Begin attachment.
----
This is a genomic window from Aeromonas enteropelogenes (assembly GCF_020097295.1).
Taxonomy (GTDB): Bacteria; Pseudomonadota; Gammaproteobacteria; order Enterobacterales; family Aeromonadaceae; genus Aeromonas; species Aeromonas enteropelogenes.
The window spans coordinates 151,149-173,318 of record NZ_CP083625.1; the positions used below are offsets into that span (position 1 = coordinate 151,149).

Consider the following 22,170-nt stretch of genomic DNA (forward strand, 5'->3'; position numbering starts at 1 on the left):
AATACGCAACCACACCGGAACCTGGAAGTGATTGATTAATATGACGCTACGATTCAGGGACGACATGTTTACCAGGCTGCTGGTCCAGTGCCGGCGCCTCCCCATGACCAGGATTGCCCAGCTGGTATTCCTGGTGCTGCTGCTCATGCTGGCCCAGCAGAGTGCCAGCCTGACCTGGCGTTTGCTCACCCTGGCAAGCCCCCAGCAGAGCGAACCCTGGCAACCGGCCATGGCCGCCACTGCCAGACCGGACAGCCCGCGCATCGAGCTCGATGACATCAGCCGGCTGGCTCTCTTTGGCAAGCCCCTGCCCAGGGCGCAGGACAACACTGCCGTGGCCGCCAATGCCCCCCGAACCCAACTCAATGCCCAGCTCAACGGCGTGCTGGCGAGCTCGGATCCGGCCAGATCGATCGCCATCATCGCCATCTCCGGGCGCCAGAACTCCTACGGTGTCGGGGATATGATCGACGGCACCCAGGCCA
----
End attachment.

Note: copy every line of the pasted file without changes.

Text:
This is a genomic window from Aeromonas enteropelogenes (assembly GCF_020097295.1).
Taxonomy (GTDB): Bacteria; Pseudomonadota; Gammaproteobacteria; order Enterobacterales; family Aeromonadaceae; genus Aeromonas; species Aeromonas enteropelogenes.
The window spans coordinates 151,149-173,318 of record NZ_CP083625.1; the positions used below are offsets into that span (position 1 = coordinate 151,149).

Consider the following 22,170-nt stretch of genomic DNA (forward strand, 5'->3'; position numbering starts at 1 on the left):
AATACGCAACCACACCGGAACCTGGAAGTGATTGATTAATATGACGCTACGATTCAGGGACGACATGTTTACCAGGCTGCTGGTCCAGTGCCGGCGCCTCCCCATGACCAGGATTGCCCAGCTGGTATTCCTGGTGCTGCTGCTCATGCTGGCCCAGCAGAGTGCCAGCCTGACCTGGCGTTTGCTCACCCTGGCAAGCCCCCAGCAGAGCGAACCCTGGCAACCGGCCATGGCCGCCACTGCCAGACCGGACAGCCCGCGCATCGAGCTCGATGACATCAGCCGGCTGGCTCTCTTTGGCAAGCCCCTGCCCAGGGCGCAGGACAACACTGCCGTGGCCGCCAATGCCCCCCGAACCCAACTCAATGCCCAGCTCAACGGCGTGCTGGCGAGCTCGGATCCGGCCAGATCGATCGCCATCATCGCCATCTCCGGGCGCCAGAACTCCTACGGTGTCGGGGATATGATCGACGGCACCCAGGCCA